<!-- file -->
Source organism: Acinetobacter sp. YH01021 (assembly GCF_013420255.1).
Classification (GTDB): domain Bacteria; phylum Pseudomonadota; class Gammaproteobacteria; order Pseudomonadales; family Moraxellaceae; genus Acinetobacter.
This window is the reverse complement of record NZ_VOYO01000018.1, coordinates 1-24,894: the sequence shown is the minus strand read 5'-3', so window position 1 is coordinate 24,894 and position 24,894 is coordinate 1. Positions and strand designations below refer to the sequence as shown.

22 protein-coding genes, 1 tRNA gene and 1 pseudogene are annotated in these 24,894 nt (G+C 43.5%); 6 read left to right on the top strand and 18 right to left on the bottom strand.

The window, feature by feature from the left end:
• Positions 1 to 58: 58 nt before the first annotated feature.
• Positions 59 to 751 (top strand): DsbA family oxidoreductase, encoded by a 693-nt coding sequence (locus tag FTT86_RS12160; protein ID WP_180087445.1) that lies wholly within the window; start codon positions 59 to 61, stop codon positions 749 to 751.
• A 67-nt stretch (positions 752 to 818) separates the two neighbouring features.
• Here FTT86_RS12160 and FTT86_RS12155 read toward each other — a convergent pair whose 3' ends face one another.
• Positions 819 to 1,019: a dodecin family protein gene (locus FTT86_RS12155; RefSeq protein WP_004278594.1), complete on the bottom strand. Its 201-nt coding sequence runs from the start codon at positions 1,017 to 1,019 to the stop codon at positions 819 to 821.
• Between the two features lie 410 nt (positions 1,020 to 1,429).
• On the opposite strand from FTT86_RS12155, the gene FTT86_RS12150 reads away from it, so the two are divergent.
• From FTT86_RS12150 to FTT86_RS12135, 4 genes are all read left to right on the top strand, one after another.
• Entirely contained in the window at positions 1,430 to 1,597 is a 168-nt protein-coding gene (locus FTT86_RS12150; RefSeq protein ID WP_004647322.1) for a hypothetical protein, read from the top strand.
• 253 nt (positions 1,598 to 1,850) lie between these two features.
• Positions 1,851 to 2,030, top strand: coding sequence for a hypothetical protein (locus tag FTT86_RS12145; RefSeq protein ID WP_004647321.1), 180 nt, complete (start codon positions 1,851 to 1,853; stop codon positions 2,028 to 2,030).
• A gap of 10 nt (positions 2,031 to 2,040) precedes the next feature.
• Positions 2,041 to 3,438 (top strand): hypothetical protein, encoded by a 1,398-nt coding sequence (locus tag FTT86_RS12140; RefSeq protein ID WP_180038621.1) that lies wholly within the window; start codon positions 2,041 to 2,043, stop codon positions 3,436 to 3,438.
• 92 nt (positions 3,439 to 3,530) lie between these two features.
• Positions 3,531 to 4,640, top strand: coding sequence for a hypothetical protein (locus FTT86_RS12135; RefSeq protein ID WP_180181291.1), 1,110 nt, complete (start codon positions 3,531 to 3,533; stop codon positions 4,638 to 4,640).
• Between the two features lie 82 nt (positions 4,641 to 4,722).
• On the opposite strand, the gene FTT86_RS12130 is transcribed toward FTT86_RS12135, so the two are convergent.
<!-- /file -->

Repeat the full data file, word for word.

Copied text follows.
Source organism: Acinetobacter sp. YH01021 (assembly GCF_013420255.1).
Classification (GTDB): domain Bacteria; phylum Pseudomonadota; class Gammaproteobacteria; order Pseudomonadales; family Moraxellaceae; genus Acinetobacter.
This window is the reverse complement of record NZ_VOYO01000018.1, coordinates 1-24,894: the sequence shown is the minus strand read 5'-3', so window position 1 is coordinate 24,894 and position 24,894 is coordinate 1. Positions and strand designations below refer to the sequence as shown.

22 protein-coding genes, 1 tRNA gene and 1 pseudogene are annotated in these 24,894 nt (G+C 43.5%); 6 read left to right on the top strand and 18 right to left on the bottom strand.

The window, feature by feature from the left end:
• Positions 1 to 58: 58 nt before the first annotated feature.
• Positions 59 to 751 (top strand): DsbA family oxidoreductase, encoded by a 693-nt coding sequence (locus tag FTT86_RS12160; protein ID WP_180087445.1) that lies wholly within the window; start codon positions 59 to 61, stop codon positions 749 to 751.
• A 67-nt stretch (positions 752 to 818) separates the two neighbouring features.
• Here FTT86_RS12160 and FTT86_RS12155 read toward each other — a convergent pair whose 3' ends face one another.
• Positions 819 to 1,019: a dodecin family protein gene (locus FTT86_RS12155; RefSeq protein WP_004278594.1), complete on the bottom strand. Its 201-nt coding sequence runs from the start codon at positions 1,017 to 1,019 to the stop codon at positions 819 to 821.
• Between the two features lie 410 nt (positions 1,020 to 1,429).
• On the opposite strand from FTT86_RS12155, the gene FTT86_RS12150 reads away from it, so the two are divergent.
• From FTT86_RS12150 to FTT86_RS12135, 4 genes are all read left to right on the top strand, one after another.
• Entirely contained in the window at positions 1,430 to 1,597 is a 168-nt protein-coding gene (locus FTT86_RS12150; RefSeq protein ID WP_004647322.1) for a hypothetical protein, read from the top strand.
• 253 nt (positions 1,598 to 1,850) lie between these two features.
• Positions 1,851 to 2,030, top strand: coding sequence for a hypothetical protein (locus tag FTT86_RS12145; RefSeq protein ID WP_004647321.1), 180 nt, complete (start codon positions 1,851 to 1,853; stop codon positions 2,028 to 2,030).
• A gap of 10 nt (positions 2,031 to 2,040) precedes the next feature.
• Positions 2,041 to 3,438 (top strand): hypothetical protein, encoded by a 1,398-nt coding sequence (locus tag FTT86_RS12140; RefSeq protein ID WP_180038621.1) that lies wholly within the window; start codon positions 2,041 to 2,043, stop codon positions 3,436 to 3,438.
• 92 nt (positions 3,439 to 3,530) lie between these two features.
• Positions 3,531 to 4,640, top strand: coding sequence for a hypothetical protein (locus FTT86_RS12135; RefSeq protein ID WP_180181291.1), 1,110 nt, complete (start codon positions 3,531 to 3,533; stop codon positions 4,638 to 4,640).
• Between the two features lie 82 nt (positions 4,641 to 4,722).
• On the opposite strand, the gene FTT86_RS12130 is transcribed toward FTT86_RS12135, so the two are convergent.